Prince's Golf Club
This 27-hole venue is back to its best after restoration work
THIS famous corner of Kent can boast no fewer than three Open Championship venues, all within a couple of miles of each other.
The most celebrated is Royal St George’s, while neighbouring Royal Cinque Ports also enjoys an international reputation.
By far the least celebrated of the trio, in recent times at least, is Prince’s, separated from St George’s by the width of a fence.
Yet it was here in 1932 that Gene Sarazen won his one and only Claret Jug, on his way to becoming the first man to claim the Grand Slam of winning all four of the modern Majors.
He did so having invented a club specifically to recover from the punitive Prince’s bunkers – it became known as the sand wedge.
Originally laid out by Charles Hutchings, a former amateur champion, in 1904 the course was used by the military in the Second World War, Lord Brabazon memorably describing the German attacks it withstood as akin to “throwing darts at a Rembrandt”.
It fell upon an Australian, Aynsley Bridgland, to restore the links, which is organised into three roughly equal nines – Shore, Dunes and Himalaya.
You approach the club on a road that runs between Pegwell Bay and Royal St George’s (the first hole you will see is the 5th green at St George’s), and your first sight of Prince’s comes in the form of the newly-restored Dormy House that now offers guests first-class on-site accommodation.
By the time you have reached the clubhouse you will have seen several holes from the Shore nine and be licking your lips in anticipation. The Shore and Dunes combination is widely considered to be Prince’s best composite 18 and stretches to well over 7,000 yards. Much work has been done in recent years to restore the look, feel and definition of a high-quality links. On what is a flat piece of land, it is particularly important that fairways do not blend into rough and bunkers sink below view.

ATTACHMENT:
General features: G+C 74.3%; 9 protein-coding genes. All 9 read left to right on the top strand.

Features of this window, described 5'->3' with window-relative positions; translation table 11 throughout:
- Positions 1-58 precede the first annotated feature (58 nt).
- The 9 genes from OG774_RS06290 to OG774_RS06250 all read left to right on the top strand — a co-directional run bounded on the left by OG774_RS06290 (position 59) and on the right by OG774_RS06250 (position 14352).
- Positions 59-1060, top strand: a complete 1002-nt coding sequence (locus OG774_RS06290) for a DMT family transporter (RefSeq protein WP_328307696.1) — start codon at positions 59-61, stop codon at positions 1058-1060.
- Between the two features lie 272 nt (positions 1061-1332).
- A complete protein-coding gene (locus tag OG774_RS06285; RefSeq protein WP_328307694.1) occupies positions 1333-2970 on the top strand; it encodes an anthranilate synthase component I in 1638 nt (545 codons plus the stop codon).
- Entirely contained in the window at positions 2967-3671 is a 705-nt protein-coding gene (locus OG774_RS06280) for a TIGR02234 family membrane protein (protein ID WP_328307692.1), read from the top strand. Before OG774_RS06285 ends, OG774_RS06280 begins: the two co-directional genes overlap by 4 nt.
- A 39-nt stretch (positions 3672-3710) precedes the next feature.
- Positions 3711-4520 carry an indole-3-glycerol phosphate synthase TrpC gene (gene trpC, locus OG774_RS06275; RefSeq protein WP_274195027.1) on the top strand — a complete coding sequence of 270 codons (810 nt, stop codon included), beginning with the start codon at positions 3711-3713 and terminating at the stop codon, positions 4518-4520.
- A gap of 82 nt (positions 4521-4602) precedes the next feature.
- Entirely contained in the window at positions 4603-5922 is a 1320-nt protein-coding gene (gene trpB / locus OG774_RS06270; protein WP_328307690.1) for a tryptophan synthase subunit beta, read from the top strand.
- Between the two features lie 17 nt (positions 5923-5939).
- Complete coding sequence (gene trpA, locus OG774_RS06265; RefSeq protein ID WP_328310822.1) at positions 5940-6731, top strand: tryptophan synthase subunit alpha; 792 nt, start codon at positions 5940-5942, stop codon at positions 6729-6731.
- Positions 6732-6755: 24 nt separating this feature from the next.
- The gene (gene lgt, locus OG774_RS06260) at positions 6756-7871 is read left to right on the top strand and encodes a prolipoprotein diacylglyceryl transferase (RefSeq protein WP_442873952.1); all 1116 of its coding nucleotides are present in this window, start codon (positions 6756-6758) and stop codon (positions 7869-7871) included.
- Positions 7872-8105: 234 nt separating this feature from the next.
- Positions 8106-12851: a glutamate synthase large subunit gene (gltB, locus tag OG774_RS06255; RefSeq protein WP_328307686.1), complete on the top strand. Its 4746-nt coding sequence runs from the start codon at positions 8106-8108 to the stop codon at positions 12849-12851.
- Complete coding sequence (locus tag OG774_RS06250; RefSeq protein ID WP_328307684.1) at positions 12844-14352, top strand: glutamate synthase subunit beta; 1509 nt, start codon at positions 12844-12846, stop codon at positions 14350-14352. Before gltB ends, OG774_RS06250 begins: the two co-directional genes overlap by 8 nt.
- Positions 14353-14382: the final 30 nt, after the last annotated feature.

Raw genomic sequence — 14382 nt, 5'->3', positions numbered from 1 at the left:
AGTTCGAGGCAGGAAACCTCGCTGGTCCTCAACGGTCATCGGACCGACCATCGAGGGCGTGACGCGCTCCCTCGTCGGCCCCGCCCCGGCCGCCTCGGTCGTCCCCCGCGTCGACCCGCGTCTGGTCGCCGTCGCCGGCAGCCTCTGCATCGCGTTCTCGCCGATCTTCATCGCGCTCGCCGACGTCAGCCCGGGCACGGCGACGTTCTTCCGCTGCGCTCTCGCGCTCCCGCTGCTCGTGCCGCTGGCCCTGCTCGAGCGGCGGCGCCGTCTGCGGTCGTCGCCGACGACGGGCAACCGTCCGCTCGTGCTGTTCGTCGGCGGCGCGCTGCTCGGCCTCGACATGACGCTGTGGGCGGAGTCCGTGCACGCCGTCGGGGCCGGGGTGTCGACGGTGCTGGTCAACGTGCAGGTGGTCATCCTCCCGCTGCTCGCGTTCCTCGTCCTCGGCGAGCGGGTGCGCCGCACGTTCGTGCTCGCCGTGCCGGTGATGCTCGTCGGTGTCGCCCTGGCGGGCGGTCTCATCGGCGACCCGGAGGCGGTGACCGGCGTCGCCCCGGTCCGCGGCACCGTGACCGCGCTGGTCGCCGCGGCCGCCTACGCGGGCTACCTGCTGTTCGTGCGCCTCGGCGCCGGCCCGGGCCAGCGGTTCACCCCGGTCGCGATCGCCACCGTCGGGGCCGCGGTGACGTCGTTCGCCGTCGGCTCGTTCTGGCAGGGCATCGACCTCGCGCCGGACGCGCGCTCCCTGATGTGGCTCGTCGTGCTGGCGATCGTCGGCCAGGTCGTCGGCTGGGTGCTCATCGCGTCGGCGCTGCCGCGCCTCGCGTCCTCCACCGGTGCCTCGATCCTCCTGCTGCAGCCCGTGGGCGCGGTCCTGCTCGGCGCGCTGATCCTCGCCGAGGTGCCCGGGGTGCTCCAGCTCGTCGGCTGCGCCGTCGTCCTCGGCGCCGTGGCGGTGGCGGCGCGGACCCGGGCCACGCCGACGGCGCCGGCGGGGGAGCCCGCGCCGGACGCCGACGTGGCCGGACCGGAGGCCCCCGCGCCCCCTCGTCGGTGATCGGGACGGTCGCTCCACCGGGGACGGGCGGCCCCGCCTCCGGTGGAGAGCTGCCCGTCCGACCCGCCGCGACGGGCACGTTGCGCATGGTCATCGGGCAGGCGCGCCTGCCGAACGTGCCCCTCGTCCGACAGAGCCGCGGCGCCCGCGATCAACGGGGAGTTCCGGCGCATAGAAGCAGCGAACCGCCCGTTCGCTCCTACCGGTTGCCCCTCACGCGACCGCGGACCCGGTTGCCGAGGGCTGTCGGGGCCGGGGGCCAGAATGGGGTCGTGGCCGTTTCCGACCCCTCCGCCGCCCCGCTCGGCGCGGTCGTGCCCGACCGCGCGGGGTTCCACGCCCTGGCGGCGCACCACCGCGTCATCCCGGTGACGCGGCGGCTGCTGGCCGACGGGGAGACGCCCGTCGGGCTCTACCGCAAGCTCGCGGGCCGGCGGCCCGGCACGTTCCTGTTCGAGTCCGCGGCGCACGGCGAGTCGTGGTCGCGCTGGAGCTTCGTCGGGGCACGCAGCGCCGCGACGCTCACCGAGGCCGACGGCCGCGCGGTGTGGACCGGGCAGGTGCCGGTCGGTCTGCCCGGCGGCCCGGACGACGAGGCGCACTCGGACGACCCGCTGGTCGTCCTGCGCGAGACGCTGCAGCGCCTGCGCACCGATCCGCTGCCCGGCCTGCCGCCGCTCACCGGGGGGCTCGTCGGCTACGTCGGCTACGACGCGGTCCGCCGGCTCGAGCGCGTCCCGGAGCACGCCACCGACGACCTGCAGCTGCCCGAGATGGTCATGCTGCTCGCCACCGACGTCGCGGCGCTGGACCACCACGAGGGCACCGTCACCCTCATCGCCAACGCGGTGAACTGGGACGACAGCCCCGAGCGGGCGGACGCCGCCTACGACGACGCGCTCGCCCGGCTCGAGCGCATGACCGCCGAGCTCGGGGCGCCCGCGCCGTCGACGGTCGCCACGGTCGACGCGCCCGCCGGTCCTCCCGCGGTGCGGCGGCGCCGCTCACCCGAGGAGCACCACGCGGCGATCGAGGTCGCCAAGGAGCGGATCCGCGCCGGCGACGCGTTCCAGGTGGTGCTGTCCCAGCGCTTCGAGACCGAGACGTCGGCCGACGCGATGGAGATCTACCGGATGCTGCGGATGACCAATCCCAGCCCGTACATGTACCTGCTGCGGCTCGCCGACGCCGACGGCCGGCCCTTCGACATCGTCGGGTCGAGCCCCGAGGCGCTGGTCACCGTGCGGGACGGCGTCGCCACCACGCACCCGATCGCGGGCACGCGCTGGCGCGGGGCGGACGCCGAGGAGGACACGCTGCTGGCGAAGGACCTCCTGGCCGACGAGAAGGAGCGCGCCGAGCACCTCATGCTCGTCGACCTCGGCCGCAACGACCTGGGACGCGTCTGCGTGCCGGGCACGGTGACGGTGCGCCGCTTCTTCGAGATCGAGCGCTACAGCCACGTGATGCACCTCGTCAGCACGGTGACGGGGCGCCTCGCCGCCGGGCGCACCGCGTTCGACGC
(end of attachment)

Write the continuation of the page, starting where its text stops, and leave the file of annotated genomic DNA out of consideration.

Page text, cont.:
Bunkers, tees and greens have all been greatly improved and a course that had become somewhat tired and jaded in appearance – especially when compared to its esteemed neighbours – has burst back into life.
No hole on this 18 is anything less than worthy, with the Dunes nine perhaps the pick when taken as a whole.
The highlight of the Shore nine is probably the 4th, a shade over 400 yards but usually into the wind. Here you must find the fairway, and preferably the flatter right half, to attack a green that is both well protected and awkward to putt on.
The Dunes begins with what is surely the toughest hole on the property, which makes it a tough proposition should it be your opener.
It is 439 yards off the regular tees, let alone the backs, and into the prevailing wind. It doglegs left and the narrow, raised green throws off anything that is not struck into its heart to leave a tricky chip-and-run. Very few will be unhappy with a five here.
Things get no less interesting, but certainly more scoreable, as the nine goes on. The 3rd is a par 5 that can be attacked but is highly dangerous with out of bounds down the right, and the 5th features a huge, sleepered bunker and a raised green.
The Dunes concludes with a long par 4, mercifully downwind, to a huge flat green that waits at the far end.
The Himalayas begins with a tricky and disorientating dogleg, where there is little positive to aim at, and you know bunkers and out of bounds await.
Negotiate this hole safely and there are chances to score elsewhere, though as is the way at Prince’s the holes boast plenty of yardage from anywhere backward of the regular yellow tees.
Rare indeed are courses that offer 27 holes of genuine links, so make sure you visit, or re-visit, Prince’s soon, preferably taking advantage of the new accommodation to make this an overnight trip to savour.